Homeschooling your kids is great, but it can also lead to a lot of clutter that you may not have expected. Things like curriculum workbooks, reading books, supplements and more can all pile up once you’re finished with them causing your home to look more like a used bookstore than you originally planned for.
The homeschool clutter, bookshelves, and schoolroom have gotten a little out of control here at our house. It’s been several years since I’ve done a good ‘clean out.’ So this is what the past few weeks have consisted of for me – purging our homeschool supplies and resources and selling them. I attended a local used curriculum sale and sold some things there and the rest I am now selling in Facebook groups with quite a bit of success.
If you are in a similar place and are needing to declutter your homeschool, take a deep breath and start going through it all, one shelf at a time. Once you’ve got it all sorted, you can sell your used homeschool curriculum to make a few extra bucks! Save that money for a rainy day, or use it for next year’s curriculum, except buy digital so you don’t create more clutter.
Package in lots
If you have items that came together as a set, consider keeping them that way. It can come across as greedy if you split something that everyone knows was originally a set. You can also create lots of like items such as a lot of math manipulatives. By grouping items together, you give prospective buyers the deal that they are looking for.
Clean items up
This shouldn’t need to be said, but spend any time looking to buy used homeschool curriculum and you will quickly realize that a reminder never hurts. Before you list an item online or price it for in person sales, take a good look at your items. If you wouldn’t purchase them for your children, don’t expect someone else to. Books that have pages ripped out, heavily stained items, manipulatives that are broken or supplements that aren’t complete are better off being donated (or recycled) instead of sold.
Know your retail prices
The last thing that anyone who is selling used homeschool curriculum wants is to lose money. Yes, your children have already used the item but the whole point of trying to sell your used stuff is to make a bit of your money back. If you don’t know what you paid retail for the item when you bought it, you’ll run the risk of pricing too low. On the other hand, knowing the retail price of the item helps you to know when you’re priced too high for a used item. So if you’re not sure of the current price, look it up on Amazon or other popular online homeschool retailers.
As I mentioned in the retail pricing tip, you’ll need to make certain that you keep your prices high enough that you don’t lose money but under retail pricing. Pricing your items to sell is the only surefire way to sell your used homeschool curriculum. If the pricing is too high, potential buyers will simply skim over your items and you’ll end up not selling much at all. Keep the pricing low enough that you would pay for it if your own children needed that item. If you plan on negotiating for your items, price them a few dollars above your rock bottom price, but be careful not to jump the price too much or no one will pay attention to your items. If you aren’t sure what price to go with, check online resale groups to see what others are pricing their items at.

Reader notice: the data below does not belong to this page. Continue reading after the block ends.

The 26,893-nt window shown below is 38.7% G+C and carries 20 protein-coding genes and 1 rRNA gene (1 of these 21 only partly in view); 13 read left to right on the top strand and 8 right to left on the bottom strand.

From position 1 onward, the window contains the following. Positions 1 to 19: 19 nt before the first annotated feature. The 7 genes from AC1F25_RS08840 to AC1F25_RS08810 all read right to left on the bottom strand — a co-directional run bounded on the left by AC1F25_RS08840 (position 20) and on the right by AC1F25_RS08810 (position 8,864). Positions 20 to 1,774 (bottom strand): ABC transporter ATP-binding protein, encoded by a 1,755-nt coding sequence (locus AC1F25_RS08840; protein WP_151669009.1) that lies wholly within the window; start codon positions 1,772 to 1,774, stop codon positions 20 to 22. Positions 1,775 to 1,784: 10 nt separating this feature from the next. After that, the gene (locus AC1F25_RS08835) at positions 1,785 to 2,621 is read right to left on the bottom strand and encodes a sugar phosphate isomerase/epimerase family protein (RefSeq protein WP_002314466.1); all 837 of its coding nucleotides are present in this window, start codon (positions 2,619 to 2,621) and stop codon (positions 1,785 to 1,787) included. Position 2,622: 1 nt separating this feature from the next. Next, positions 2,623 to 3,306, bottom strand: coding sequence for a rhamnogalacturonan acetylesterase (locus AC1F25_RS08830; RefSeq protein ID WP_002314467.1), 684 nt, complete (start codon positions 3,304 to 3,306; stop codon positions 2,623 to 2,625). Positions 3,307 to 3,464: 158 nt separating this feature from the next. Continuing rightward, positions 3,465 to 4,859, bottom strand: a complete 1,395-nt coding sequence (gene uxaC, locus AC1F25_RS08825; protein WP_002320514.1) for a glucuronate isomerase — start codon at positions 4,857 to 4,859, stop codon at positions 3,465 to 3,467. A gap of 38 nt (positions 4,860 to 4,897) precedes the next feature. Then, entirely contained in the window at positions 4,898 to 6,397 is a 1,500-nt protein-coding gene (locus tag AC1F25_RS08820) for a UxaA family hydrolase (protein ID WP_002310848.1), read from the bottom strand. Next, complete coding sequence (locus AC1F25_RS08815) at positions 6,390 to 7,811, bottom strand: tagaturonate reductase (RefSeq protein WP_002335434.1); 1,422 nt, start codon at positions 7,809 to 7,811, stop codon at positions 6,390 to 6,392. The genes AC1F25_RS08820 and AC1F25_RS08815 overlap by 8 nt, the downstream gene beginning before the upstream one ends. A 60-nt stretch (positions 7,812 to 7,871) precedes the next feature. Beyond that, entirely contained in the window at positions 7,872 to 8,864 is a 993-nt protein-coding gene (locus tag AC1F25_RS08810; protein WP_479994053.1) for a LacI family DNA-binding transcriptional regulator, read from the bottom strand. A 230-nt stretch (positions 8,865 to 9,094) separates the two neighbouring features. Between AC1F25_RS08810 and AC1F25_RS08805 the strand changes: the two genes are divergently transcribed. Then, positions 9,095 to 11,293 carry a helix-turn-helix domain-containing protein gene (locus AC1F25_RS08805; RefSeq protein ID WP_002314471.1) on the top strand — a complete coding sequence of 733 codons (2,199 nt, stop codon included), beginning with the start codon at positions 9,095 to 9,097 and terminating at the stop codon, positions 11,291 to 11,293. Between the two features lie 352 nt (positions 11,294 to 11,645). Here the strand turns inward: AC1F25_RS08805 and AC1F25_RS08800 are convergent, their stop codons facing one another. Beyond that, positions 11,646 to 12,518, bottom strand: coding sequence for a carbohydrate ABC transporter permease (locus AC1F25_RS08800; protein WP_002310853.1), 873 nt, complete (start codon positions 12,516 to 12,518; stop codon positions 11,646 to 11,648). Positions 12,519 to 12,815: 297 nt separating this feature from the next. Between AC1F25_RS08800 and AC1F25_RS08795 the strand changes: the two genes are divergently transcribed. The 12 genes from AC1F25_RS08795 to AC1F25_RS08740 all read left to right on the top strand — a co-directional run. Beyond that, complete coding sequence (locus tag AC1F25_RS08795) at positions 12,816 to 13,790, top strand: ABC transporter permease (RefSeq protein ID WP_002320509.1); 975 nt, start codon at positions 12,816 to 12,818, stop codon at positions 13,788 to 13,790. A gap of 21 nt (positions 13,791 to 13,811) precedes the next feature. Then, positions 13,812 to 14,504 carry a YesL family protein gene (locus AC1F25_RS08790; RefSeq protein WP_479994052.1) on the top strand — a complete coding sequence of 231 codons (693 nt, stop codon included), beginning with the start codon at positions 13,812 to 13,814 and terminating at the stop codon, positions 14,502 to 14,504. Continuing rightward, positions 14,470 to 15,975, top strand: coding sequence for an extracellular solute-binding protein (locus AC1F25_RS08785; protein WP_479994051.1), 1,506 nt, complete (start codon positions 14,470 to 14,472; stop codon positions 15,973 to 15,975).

Find the appropriate place to sell
When you’re looking for different places to sell used homeschool curriculum, don’t jump on the first place you find and hope for the best. There are quite a few different markets for it and you will find that different items do better in different markets. Places such as Facebook Buy/Sell/Trade groups that are specifically targeted for used homeschool curriculum, Ebay, Half Priced Books and even your own garage sale are all great places to start. Also check with your local homeschool group(s) to see if anyone holds a used curriculum sale during the year.
Be clear in your listings
Vague listings are listings that don’t sell. Instead, be upfront and very clear about your items. If there are torn pages, pages that have been written on (even if they’ve been erased) and other minor issues with the items, be sure to state that up front. Also, be clear with your pricing, any shipping charges and any discounts you’re offering.
Don’t be afraid to negotiate
Just like any garage sale situation, prospective buyers will try to negotiate pricing with you. Don’t be afraid to work with them a bit. Most people will only want to negotiate a few dollars and by letting them “win” the negotiations, you end up with money in your pocket vs. having unsold items.
Take amazing photos
If you’re selling used homeschool curriculum online, you’ve only got one chance to catch a potential buyers attention which is why your photos need to be amazing. No, they don’t need to be professionally staged, but they do need to clearly show the front and back of each item. You should also consider photographing the spine for books and any inside pages that may have minor issues.
Consider free shipping
If you’re selling online, consider offering free shipping. Shoppers love to buy but they hate paying for shipping. You could offer something such as “spend $50 and get free shipping” or “buy 3 items and get free shipping” to help draw them in. Or include shipping in the listed cost of the item so that the buyer knows up front what price they will be paying.
Along with shipping deals, consider creating actual deal packages. Sales such as “Buy 3 items get the 4th free” or “Buy from group A, get a group B item free” will encourage people to purchase from you over someone else. Brick and mortar stores and your favorite online shops do this type of marketing all the time for one reason; it works!